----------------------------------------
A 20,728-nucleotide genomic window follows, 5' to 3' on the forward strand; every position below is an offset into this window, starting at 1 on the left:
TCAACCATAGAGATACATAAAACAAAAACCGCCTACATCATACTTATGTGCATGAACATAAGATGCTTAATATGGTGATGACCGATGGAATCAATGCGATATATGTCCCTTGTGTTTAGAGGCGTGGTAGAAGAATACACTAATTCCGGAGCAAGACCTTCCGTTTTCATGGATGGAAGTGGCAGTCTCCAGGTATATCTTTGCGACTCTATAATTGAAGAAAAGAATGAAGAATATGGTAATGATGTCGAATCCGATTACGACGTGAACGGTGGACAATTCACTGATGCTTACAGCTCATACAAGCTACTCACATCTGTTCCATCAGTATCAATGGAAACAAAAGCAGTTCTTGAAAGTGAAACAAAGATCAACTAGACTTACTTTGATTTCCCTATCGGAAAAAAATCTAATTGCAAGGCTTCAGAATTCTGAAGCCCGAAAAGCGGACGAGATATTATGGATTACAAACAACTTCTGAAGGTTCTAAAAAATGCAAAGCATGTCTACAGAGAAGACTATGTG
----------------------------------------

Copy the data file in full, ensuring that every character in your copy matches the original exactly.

A 20,728-nucleotide genomic window follows, 5' to 3' on the forward strand; every position below is an offset into this window, starting at 1 on the left:
TCAACCATAGAGATACATAAAACAAAAACCGCCTACATCATACTTATGTGCATGAACATAAGATGCTTAATATGGTGATGACCGATGGAATCAATGCGATATATGTCCCTTGTGTTTAGAGGCGTGGTAGAAGAATACACTAATTCCGGAGCAAGACCTTCCGTTTTCATGGATGGAAGTGGCAGTCTCCAGGTATATCTTTGCGACTCTATAATTGAAGAAAAGAATGAAGAATATGGTAATGATGTCGAATCCGATTACGACGTGAACGGTGGACAATTCACTGATGCTTACAGCTCATACAAGCTACTCACATCTGTTCCATCAGTATCAATGGAAACAAAAGCAGTTCTTGAAAGTGAAACAAAGATCAACTAGACTTACTTTGATTTCCCTATCGGAAAAAAATCTAATTGCAAGGCTTCAGAATTCTGAAGCCCGAAAAGCGGACGAGATATTATGGATTACAAACAACTTCTGAAGGTTCTAAAAAATGCAAAGCATGTCTACAGAGAAGACTATGTG